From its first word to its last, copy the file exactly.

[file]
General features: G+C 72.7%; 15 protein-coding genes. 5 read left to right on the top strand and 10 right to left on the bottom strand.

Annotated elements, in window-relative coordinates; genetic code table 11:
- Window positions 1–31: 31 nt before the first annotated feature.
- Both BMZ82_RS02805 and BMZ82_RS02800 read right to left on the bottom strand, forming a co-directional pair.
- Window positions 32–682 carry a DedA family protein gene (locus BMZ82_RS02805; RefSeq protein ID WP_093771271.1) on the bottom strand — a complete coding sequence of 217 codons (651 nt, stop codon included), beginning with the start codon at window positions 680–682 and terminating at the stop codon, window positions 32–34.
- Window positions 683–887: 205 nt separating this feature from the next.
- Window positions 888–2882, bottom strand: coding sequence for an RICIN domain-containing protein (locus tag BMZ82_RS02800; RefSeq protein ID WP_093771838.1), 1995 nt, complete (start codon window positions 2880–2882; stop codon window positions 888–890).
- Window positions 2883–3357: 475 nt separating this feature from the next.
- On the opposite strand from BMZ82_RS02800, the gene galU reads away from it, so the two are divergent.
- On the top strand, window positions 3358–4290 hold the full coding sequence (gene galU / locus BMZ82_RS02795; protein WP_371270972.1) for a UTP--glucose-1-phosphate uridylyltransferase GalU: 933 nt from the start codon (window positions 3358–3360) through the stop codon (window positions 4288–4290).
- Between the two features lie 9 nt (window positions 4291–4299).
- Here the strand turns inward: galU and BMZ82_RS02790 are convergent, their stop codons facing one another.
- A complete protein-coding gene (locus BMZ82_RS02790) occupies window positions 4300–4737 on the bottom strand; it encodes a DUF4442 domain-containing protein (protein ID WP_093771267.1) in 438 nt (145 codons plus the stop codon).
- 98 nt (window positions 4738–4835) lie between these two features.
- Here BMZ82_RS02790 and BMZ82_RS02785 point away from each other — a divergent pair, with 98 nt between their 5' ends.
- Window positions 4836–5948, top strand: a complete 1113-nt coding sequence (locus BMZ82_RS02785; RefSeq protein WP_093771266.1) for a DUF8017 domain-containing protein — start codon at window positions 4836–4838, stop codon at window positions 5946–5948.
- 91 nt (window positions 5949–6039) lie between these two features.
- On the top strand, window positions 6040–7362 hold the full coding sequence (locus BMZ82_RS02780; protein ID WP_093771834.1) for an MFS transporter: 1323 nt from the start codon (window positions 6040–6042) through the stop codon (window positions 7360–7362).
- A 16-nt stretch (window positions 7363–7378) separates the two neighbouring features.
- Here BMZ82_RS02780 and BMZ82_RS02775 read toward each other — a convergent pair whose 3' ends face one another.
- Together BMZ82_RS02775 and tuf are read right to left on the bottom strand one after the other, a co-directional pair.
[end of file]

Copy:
General features: G+C 72.7%; 15 protein-coding genes. 5 read left to right on the top strand and 10 right to left on the bottom strand.

Annotated elements, in window-relative coordinates; genetic code table 11:
- Window positions 1–31: 31 nt before the first annotated feature.
- Both BMZ82_RS02805 and BMZ82_RS02800 read right to left on the bottom strand, forming a co-directional pair.
- Window positions 32–682 carry a DedA family protein gene (locus BMZ82_RS02805; RefSeq protein ID WP_093771271.1) on the bottom strand — a complete coding sequence of 217 codons (651 nt, stop codon included), beginning with the start codon at window positions 680–682 and terminating at the stop codon, window positions 32–34.
- Window positions 683–887: 205 nt separating this feature from the next.
- Window positions 888–2882, bottom strand: coding sequence for an RICIN domain-containing protein (locus tag BMZ82_RS02800; RefSeq protein ID WP_093771838.1), 1995 nt, complete (start codon window positions 2880–2882; stop codon window positions 888–890).
- Window positions 2883–3357: 475 nt separating this feature from the next.
- On the opposite strand from BMZ82_RS02800, the gene galU reads away from it, so the two are divergent.
- On the top strand, window positions 3358–4290 hold the full coding sequence (gene galU / locus BMZ82_RS02795; protein WP_371270972.1) for a UTP--glucose-1-phosphate uridylyltransferase GalU: 933 nt from the start codon (window positions 3358–3360) through the stop codon (window positions 4288–4290).
- Between the two features lie 9 nt (window positions 4291–4299).
- Here the strand turns inward: galU and BMZ82_RS02790 are convergent, their stop codons facing one another.
- A complete protein-coding gene (locus BMZ82_RS02790) occupies window positions 4300–4737 on the bottom strand; it encodes a DUF4442 domain-containing protein (protein ID WP_093771267.1) in 438 nt (145 codons plus the stop codon).
- 98 nt (window positions 4738–4835) lie between these two features.
- Here BMZ82_RS02790 and BMZ82_RS02785 point away from each other — a divergent pair, with 98 nt between their 5' ends.
- Window positions 4836–5948, top strand: a complete 1113-nt coding sequence (locus BMZ82_RS02785; RefSeq protein WP_093771266.1) for a DUF8017 domain-containing protein — start codon at window positions 4836–4838, stop codon at window positions 5946–5948.
- 91 nt (window positions 5949–6039) lie between these two features.
- On the top strand, window positions 6040–7362 hold the full coding sequence (locus BMZ82_RS02780; protein ID WP_093771834.1) for an MFS transporter: 1323 nt from the start codon (window positions 6040–6042) through the stop codon (window positions 7360–7362).
- A 16-nt stretch (window positions 7363–7378) separates the two neighbouring features.
- Here BMZ82_RS02780 and BMZ82_RS02775 read toward each other — a convergent pair whose 3' ends face one another.
- Together BMZ82_RS02775 and tuf are read right to left on the bottom strand one after the other, a co-directional pair.